Caption: Board of Trustees Minutes - 1896
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BIOLOGICAL EXPFRIMENT STATION.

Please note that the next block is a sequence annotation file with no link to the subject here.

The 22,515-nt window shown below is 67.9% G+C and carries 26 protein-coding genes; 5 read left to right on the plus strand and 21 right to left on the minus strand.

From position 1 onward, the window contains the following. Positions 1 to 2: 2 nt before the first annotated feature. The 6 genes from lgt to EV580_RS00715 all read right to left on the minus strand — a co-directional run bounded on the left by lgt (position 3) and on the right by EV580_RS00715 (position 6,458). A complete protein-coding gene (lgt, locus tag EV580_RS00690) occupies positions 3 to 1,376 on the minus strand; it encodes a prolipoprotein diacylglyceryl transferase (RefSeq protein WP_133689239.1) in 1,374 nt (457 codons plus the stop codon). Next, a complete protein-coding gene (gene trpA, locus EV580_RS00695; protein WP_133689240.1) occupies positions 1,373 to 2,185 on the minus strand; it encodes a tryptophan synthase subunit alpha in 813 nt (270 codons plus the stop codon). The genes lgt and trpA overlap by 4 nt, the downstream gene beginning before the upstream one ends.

Finally, if the Station is to be utilized to the fullest extent as a means of instruction to teachers in the public schools, permanent provision for this work must certainly be made. These various needs can be met by the purchase of a small tract of land now lying practically waste, by the erection of a small building on the bank of Quiver Lake which shall combine additional facilities for laboratory investigation with living quarters for the Station staff, by the excavation of ponds on the Station grounds and the construction of a water tank and pump, and by the building of a large pavilion, with some connected rooms, for midsummer work by visiting students. Concerning the immediate future of the work, I beg to say that it is my present wish and intention, if the Station is maintained on a scale and under conditions to make it possible, to extend its work especially along three principal lines. The preliminary systematic survey having been now largely completed, I hope next to select specific problems for solution by experimental methods, working towards definite oecological results of scientific value. Studies of the lower forms of aquatic life in our situation are now so far advanced as to make it profitable to bring into our scheme of regular operations the fishes of these waters. A particularly thorough, continuous, and comprehensive study of them should be made from various points of view, in the hope especially of helping the fish-culturist to more intelligent methods and to more certain and permanent results. Although the Station was founded primarily for investigation and its expenditures up to the present time have all been made directly to that end, it is very apparent that it has a highly important work to perform in the interests of public education. I hope to occupy fully and at once this broad field of usefulness which now lies so plainly open before us, not only by continuing and enlarging our offerings to advanced students and to investigating naturalists, but especially by providing all needed facilities and instruction in field biology and in special pedagogical methods to present and prospective teachers of the natural history subjects in all grades of the public school. As a first step to this object, I have already submitted to you a plan for a summer school of field biology to be opened during the vacation season of next year. This work should, I do not doubt, become a permanent and prominent feature of the Station operations. I ought not to close this general review and presentation of the affairs of the Biological Station without calling your attention to the cordial and appreciative manner in which our enterprise has been received by expert judges of high rank in this country and abroad. Important articles on its work have appeared in several of the leading scientific journals of Europe and America, and our official correspondence also contains many expressions of warm interest in our success from eminent men in various parts of the world. It gives me further pleasure to express to you my high appreciation of the capable, energetic, and successful work of my associates on the Station staff. Neither the broiling heat of the July sun nor the midwinter's cold have been able to interrupt or even to delay the regular progress of the very laborious